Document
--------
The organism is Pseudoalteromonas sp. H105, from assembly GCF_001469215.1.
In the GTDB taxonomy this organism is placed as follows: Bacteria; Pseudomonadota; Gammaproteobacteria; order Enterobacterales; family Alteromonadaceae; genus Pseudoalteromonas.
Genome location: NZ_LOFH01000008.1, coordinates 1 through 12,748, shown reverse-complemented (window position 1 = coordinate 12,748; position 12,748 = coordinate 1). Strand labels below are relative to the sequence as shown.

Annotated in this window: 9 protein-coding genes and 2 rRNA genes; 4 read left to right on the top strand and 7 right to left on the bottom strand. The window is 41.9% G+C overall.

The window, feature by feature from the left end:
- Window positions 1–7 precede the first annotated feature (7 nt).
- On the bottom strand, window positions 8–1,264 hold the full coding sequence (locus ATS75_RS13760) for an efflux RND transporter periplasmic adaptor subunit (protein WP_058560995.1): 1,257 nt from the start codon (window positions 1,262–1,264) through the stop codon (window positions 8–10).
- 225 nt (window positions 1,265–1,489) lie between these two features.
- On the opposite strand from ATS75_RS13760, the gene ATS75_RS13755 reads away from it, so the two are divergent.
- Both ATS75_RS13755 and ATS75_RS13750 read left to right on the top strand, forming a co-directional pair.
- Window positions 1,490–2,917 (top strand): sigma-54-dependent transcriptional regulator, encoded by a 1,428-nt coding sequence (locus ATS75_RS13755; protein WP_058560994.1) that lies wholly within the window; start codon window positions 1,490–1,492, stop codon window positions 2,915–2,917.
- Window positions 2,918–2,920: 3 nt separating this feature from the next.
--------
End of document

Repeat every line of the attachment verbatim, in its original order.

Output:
The organism is Pseudoalteromonas sp. H105, from assembly GCF_001469215.1.
In the GTDB taxonomy this organism is placed as follows: Bacteria; Pseudomonadota; Gammaproteobacteria; order Enterobacterales; family Alteromonadaceae; genus Pseudoalteromonas.
Genome location: NZ_LOFH01000008.1, coordinates 1 through 12,748, shown reverse-complemented (window position 1 = coordinate 12,748; position 12,748 = coordinate 1). Strand labels below are relative to the sequence as shown.

Annotated in this window: 9 protein-coding genes and 2 rRNA genes; 4 read left to right on the top strand and 7 right to left on the bottom strand. The window is 41.9% G+C overall.

The window, feature by feature from the left end:
- Window positions 1–7 precede the first annotated feature (7 nt).
- On the bottom strand, window positions 8–1,264 hold the full coding sequence (locus ATS75_RS13760) for an efflux RND transporter periplasmic adaptor subunit (protein WP_058560995.1): 1,257 nt from the start codon (window positions 1,262–1,264) through the stop codon (window positions 8–10).
- 225 nt (window positions 1,265–1,489) lie between these two features.
- On the opposite strand from ATS75_RS13760, the gene ATS75_RS13755 reads away from it, so the two are divergent.
- Both ATS75_RS13755 and ATS75_RS13750 read left to right on the top strand, forming a co-directional pair.
- Window positions 1,490–2,917 (top strand): sigma-54-dependent transcriptional regulator, encoded by a 1,428-nt coding sequence (locus ATS75_RS13755; protein WP_058560994.1) that lies wholly within the window; start codon window positions 1,490–1,492, stop codon window positions 2,915–2,917.
- Window positions 2,918–2,920: 3 nt separating this feature from the next.